Because all RePEc services must be free, user services compete through quality rather than price. All RePEc archives benefit from simultaneous inclusion in all services. This leads to an efficient dissemination that a proprietary system can not afford.
Building user services. The provision of a user service usually starts with putting frequently updated copies of RePEc archives on a single computer system. This maintenance of a frequently updated copy of archives is called "mirroring". Everything contained in an archive may be mirrored. For example, if a document is in the archive, it may be mirrored. If the archive management does not wish the document to be mirrored, it can store it outside the archive. The advantage of this remote storage is that the archive maintainer will get a complete set of access logs to the file. The disadvantage is that every request for the file will have to be served from the local archive rather than from the RePEc site that the user is accessing.
An obvious way to organize the mirroring process overall would be to mirror the data of all archives to a central location. This central location would in turn be mirrored to the other RePEc sites. The founders of RePEc did not adopt that solution because it would be quite vulnerable to mistakes at the central site. Instead, each site installs the mirroring software and mirrors its own data. Not all sites adopt the same frequency of updating. Some may update daily, while some may only update weekly. A disadvantage of this system is that it is not known how long it takes for a new item to be propagated through the system.
The documents available through RePEc
Over 160 archives, some of them representing several institutions, in 25 countries currently participate in RePEc. Over 100 universities contribute their working papers, including U.S. institutions such as Berkeley, Boston College, Brown, Maryland, MIT, Iowa, Iowa State, Ohio State, UCLA, and Virginia. The RePEc collection also contains information on all NBER Working Papers, the CEPR Discussion Papers, the contents of the Fed in Print database of the US Federal Reserve, and complete paper series from the IMF, World Bank and OECD, as well as the contributions of many other research centers worldwide. RePEc also includes the holdings of EconWPA. In total, at the time of writing in March 2001, over 37,000 items are downloadable.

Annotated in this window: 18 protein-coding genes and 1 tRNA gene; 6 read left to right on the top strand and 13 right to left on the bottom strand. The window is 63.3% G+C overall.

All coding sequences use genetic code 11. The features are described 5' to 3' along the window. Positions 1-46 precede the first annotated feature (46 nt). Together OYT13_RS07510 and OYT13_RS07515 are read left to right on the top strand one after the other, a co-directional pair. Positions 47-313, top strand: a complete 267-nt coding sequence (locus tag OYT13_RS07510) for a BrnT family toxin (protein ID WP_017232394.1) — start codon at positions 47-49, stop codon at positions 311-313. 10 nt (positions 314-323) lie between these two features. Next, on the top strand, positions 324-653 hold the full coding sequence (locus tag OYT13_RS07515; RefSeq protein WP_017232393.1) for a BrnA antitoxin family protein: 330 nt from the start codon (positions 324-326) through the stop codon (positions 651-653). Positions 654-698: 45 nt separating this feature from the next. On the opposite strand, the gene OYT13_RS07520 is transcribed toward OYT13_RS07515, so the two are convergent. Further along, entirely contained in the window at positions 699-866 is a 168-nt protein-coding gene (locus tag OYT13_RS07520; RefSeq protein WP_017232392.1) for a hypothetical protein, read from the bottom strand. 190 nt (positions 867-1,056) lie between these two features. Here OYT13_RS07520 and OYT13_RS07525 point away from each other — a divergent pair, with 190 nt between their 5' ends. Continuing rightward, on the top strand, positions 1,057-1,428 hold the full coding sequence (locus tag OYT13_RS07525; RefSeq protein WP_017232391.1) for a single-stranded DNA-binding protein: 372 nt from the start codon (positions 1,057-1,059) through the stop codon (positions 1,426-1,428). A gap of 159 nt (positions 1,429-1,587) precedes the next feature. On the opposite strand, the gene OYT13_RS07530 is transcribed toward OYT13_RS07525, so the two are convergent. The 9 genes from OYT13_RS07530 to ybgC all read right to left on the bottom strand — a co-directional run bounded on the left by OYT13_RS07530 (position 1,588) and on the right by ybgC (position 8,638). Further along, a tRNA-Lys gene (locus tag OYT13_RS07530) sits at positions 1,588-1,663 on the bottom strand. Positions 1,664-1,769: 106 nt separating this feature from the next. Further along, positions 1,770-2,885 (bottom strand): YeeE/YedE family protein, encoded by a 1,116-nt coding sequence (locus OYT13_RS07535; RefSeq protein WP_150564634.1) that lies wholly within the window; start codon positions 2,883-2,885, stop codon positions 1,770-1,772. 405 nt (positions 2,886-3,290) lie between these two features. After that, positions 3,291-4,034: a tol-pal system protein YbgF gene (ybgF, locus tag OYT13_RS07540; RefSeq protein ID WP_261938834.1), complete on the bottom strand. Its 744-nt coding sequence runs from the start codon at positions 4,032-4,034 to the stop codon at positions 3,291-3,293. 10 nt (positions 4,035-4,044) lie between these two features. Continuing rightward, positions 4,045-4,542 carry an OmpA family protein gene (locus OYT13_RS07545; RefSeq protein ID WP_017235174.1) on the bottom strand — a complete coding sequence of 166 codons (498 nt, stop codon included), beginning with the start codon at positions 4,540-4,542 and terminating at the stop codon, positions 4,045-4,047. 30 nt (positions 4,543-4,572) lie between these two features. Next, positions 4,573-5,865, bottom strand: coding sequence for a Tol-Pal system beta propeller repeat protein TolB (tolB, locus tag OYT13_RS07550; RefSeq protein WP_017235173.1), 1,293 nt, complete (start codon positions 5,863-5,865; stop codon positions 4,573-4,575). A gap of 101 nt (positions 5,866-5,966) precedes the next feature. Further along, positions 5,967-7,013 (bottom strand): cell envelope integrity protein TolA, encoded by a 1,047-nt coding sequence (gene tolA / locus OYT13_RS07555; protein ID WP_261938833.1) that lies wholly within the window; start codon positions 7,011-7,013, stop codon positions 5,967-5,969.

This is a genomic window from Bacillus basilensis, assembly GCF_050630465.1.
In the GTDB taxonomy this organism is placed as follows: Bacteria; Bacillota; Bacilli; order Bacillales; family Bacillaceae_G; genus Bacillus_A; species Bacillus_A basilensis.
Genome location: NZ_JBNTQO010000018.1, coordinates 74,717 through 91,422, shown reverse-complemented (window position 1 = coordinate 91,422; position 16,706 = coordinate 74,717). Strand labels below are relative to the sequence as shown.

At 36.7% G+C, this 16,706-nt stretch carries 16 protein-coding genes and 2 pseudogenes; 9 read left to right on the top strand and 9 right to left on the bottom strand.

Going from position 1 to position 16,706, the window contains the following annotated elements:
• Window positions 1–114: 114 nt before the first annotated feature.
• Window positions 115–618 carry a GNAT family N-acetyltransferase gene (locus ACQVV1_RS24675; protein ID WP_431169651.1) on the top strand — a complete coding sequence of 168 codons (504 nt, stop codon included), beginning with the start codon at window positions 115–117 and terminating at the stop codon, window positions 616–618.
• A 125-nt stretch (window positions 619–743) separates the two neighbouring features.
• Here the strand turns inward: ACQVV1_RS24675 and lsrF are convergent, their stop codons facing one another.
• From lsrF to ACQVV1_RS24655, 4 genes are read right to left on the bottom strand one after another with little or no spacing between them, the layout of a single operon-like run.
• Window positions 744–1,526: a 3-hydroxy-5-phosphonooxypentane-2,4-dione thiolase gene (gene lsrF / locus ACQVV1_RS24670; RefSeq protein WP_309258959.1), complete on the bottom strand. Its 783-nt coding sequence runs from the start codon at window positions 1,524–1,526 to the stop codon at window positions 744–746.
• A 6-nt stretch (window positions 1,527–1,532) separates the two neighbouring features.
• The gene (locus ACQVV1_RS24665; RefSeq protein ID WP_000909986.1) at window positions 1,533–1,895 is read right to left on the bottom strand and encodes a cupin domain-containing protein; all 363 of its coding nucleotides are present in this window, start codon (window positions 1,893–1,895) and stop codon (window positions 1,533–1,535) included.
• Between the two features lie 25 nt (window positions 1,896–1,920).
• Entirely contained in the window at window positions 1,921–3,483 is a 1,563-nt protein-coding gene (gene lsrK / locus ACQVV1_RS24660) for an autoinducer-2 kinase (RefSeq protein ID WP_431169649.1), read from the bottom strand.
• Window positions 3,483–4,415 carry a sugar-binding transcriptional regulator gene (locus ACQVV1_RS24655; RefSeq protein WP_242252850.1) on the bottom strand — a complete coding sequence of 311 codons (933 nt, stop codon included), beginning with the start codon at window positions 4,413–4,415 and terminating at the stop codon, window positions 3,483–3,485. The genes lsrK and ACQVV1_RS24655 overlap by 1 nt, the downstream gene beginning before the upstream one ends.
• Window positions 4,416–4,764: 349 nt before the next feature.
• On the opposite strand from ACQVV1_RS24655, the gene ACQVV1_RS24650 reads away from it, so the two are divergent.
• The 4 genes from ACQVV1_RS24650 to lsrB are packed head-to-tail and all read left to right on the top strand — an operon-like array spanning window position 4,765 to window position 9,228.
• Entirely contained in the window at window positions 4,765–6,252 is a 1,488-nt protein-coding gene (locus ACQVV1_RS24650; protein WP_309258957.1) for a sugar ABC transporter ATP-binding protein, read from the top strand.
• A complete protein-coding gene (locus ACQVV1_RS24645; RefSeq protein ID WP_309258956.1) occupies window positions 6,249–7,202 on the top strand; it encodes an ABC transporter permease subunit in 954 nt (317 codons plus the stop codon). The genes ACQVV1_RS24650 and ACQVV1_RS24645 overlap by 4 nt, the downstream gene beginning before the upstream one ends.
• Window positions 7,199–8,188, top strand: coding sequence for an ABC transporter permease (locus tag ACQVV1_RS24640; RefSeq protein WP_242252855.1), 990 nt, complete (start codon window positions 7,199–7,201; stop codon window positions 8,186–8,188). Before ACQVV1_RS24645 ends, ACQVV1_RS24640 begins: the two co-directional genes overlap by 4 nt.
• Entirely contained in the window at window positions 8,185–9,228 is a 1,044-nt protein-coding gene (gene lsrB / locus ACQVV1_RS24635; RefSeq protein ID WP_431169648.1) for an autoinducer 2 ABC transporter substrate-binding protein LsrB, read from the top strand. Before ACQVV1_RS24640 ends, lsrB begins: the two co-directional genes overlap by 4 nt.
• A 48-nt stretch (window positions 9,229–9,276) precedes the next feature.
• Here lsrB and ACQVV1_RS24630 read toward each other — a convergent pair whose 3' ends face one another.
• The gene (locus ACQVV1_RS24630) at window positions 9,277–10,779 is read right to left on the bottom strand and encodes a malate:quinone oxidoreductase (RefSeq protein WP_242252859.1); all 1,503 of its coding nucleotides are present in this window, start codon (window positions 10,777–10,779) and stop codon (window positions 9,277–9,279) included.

The bibliographic templates describing each item currently provide for papers, articles, and software components. The article templates are used to fully describe published articles. They are currently in use by the Canadian Journal of Economics, Econometrica, the Federal Reserve Bulletin, IMF Staff Papers, the Journal of Applied Econometrics, and the RAND Journal of Economics. These are only a few of the participating journals.
The RePEc collection of metadata also contains links to several hundred "software components"—functions, procedures, or code fragments in the Stata, Mathematica, MATLAB, Octave, GAUSS, Ox, and RATS languages, as well as code in FORTRAN, C and Perl. The ability to catalog and describe software components affords users of these languages the ability to search for code applicable to their problem—even if it is written in a different language. Software archives that are restricted to one language, such as those maintained by individual software vendors or volunteers, do not share that breadth. Since many programs in high-level languages may be readily translated from, say, GAUSS to MATLAB, this breadth may be very welcome to the user.